What if Bill Gates held Microsoft back, and not Steve Ballmer?
What if Bill Gates held Microsoft back, and not Steve Ballmer? Steve Ballmer was constantly ragged on for not doing enough for the stock price, for not focusing on mobile, and for not getting ahead. It could have been Gates, not Ballmer.
When Steve Ballmer became the CEO, Bill Gates was still the chairman of the board and became the “chief software architect”, a position he created for himself so he could retain an abundance of power. At that position, he also controlled the technological vision of the company. Microsoft with Ballmer/Gates was virtually nothing but Windows and PCs, PCs, PCs.
When Bill Gates stopped working at Microsoft full time 2006 (and then all day to day operations all together in 2008), Ballmer gained much more autonomy. In the time where Ballmer had more power (as Gates turned over his position of chief software architect immediately), Microsoft took new paths. Under Ballmer alone (referring to Microsoft after Gates as full time), Microsoft released Azure, it’s cloud computing platform soon after Gates left. The Microsoft Stores were born, again, very soon after Gates was gone.
After Gates was gone from Microsoft full time, Microsoft bought Skype. It started focusing more on integration and the cloud with it’s services such as Outlook.com, OneDrive (SkyDrive), and OneNote. Microsoft wasn’t just Windows any more. Under Ballmer alone, Bing truly flourished to become what it has become today. And take a guess when Live Search, Bing’s predecessor, was born? Office has become much more than standalone programs. Instead, it collaborates with the cloud to make sure all of your documents are wherever you are, not where your PC is. Under Ballmer alone, Microsoft has reinvented itself, and it’s logo to go along with it, and has become connected and unified. That can’t be said when Gates was there full time.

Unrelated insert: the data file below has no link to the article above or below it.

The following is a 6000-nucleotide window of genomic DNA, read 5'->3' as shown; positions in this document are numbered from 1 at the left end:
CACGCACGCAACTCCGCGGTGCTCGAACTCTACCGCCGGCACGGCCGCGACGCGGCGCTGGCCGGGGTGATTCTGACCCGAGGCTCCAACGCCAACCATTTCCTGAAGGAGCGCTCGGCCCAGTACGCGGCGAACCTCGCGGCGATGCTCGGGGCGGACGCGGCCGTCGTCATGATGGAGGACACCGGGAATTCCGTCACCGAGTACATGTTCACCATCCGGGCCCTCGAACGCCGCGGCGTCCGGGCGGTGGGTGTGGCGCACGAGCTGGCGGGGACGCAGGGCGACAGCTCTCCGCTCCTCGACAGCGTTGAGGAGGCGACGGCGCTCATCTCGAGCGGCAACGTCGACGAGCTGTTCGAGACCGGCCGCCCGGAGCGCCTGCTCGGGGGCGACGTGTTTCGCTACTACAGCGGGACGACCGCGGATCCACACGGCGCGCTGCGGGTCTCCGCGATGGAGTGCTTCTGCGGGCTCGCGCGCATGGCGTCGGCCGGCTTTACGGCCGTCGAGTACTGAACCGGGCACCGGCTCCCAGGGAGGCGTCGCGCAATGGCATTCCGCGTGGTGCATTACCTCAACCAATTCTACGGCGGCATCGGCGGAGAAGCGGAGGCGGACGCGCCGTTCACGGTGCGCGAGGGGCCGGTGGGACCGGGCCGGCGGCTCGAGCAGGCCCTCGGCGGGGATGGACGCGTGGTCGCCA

Ballmer has been heavily criticized for not getting ahead in the mobile computing space. However, the first development for a next gen successor to Windows Mobile (Windows Phone) started in 2004, but was scrapped by Gates as chief software architect. After Gates left full time and left his position as chief software architect, development started back up almost immediately.
Probably the most criticized aspect of Ballmer’s tenure as CEO was Microsoft’s stock price. The initial drop when he took over as CEO was due the court cases and legal fights that Microsoft was facing. They were inherited and not his fault. Up until Gates left day to day, the stock price was stagnant. However, after he left in 2006, Microsoft’s stock price went steadily upward, until it was knocked down hard by the conditions of the US economy in 08. After that, the price rose even more steadily after Gates fully left day to day, with Ballmer in more complete control of the company. This could easily be explained by the innovation from Microsoft during that time, instead of sticking to Windows and PCs.
Why would Gates be the explanation for this? Why would Gates possibly have more power than Ballmer when Ballmer was higher up? Gates was the founder. He was Microsoft’s God. He clearly had a great deal of pull in Redmond. Gates was the chief software engineer who controlled the technological vision of the company. He created the entirely new (and powerful) position for himself so he could increase his power to more than just the chairman.